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What did Jesus mean when he talked about the kingdom? (part 2)

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I’m still down here in Vero Beach speaking to the people at COI about things like, “what is discipleship?” and “what did Jesus mean when he talked about the kingdom?”  Next is a trip to Indiana to see my son Seth graduate.  So here are a few more thoughts on the kingdom: If the people …
By Seth Barnes

I’m still down here in Vero Beach speaking to the people at COI about things like, “what is discipleship?” and “what did Jesus mean when he talked about the kingdom?”  Next is a trip to Indiana to see my son Seth graduate.  So here are a few more thoughts on the kingdom:

If the people of Jesus’ day struggled with this concept of
the kingdom, then we continue to struggle today. A typical misunderstanding we humans make is
that we can find ourselves equating the local church with the kingdom of God.

pearlSo, we can sometimes take this great overarching concept whose value in
personal terms is like a treasure, or a pearl, a kingdom that has the pervasive
impact of yeast, one that starts small and insignificant like a seed, yet which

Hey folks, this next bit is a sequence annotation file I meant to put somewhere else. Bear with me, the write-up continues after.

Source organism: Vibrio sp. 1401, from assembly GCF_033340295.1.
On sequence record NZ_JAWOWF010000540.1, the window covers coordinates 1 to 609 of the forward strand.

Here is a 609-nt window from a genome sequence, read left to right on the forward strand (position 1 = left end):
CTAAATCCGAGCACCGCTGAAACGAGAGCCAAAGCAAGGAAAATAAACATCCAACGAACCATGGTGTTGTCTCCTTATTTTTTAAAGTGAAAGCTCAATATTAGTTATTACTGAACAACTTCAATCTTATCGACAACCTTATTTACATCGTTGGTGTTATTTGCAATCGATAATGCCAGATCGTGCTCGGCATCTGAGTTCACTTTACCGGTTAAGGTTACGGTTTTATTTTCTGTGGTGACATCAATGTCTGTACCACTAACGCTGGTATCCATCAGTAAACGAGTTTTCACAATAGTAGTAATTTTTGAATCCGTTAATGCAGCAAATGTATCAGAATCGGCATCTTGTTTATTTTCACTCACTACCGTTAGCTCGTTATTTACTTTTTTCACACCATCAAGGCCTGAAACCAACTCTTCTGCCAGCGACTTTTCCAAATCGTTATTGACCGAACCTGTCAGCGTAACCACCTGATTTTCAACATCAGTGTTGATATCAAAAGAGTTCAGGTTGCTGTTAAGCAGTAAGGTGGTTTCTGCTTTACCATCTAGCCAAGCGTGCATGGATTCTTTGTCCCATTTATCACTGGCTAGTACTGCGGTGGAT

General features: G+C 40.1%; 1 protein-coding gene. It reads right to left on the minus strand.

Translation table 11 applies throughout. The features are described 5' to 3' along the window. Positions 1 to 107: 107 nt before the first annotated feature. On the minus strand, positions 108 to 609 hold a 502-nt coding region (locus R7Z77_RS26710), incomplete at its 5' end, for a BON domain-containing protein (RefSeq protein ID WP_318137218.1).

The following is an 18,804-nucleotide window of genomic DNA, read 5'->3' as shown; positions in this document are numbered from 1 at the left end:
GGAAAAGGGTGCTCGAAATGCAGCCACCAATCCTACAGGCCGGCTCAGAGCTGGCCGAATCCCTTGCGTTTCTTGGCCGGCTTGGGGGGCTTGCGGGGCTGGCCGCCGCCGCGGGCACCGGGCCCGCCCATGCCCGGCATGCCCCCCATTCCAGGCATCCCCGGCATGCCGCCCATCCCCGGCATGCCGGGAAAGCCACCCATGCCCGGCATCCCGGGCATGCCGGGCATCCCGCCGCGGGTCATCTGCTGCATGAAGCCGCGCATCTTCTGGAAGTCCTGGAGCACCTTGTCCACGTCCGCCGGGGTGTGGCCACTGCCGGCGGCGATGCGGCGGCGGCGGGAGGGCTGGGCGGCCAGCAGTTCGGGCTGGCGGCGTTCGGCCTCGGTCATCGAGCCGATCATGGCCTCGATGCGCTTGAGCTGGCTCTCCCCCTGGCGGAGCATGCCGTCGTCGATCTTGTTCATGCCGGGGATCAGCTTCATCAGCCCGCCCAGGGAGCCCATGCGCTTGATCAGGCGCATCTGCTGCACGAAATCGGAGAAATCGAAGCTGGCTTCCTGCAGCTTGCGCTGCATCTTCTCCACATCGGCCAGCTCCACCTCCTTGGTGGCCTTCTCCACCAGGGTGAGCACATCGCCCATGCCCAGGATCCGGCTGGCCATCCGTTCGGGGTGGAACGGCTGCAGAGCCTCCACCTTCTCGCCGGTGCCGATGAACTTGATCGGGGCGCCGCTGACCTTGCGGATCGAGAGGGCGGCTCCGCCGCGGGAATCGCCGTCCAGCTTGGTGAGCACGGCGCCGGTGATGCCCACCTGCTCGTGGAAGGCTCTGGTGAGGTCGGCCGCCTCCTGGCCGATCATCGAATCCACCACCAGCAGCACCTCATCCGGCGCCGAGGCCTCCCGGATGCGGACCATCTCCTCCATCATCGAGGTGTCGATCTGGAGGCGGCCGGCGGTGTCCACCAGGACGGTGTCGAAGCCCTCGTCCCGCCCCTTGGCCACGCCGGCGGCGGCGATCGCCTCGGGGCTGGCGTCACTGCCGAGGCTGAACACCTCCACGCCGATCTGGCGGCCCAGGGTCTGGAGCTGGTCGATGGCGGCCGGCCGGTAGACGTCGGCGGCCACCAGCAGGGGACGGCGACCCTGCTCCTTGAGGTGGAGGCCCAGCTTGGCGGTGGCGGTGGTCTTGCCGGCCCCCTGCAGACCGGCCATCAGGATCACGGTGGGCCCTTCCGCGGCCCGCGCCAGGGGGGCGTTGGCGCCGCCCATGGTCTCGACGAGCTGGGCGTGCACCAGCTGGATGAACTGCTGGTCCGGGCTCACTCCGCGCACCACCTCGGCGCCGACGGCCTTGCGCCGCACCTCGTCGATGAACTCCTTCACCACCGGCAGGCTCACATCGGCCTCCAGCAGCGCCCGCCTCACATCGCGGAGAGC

keeps growing until it is a tree; we can take this amazing spiritual reality and anthropomorphize
it, reducing this big buffet of a concept down to a thin gruel.

Sometimes pastors in churches I’ve attended have used the
Old Testament concept of the “storehouse” to explain the ten percent tithe,
like it’s a system, (in the worst cases, a system primarily for paying pastoral
salaries). But the only “system” we’re
given in the New Testament is the example of the believers in Acts 2:44-45
where “they sold their possessions and goods and gave to anyone as he had
need.” They inaugurated a new covenant
where the priesthood included every believer.

Jesus takes the storehouse concept and stands it on its
head, saying that pastor-teachers who have been taught about the kingdom of heaven are
like owners of a house who bring out of their storehouse new treasures as well
as old. (Matt. 13:52)

Every now and then you’ll see a group of believers
experiment with this spiritual dynamite.
Joe Smith of Valdosta,
Georgia,
started a fellowship where the members do this.
There’s no one pastor and no 10% tithe.
But every time they see a need, the believers pool their funds and meet
it.

Jesus was a radical.
His gospel was a radical one. His
followers were radical. Being a kingdom
“Christian” is a radical business – we look foolish to the world.

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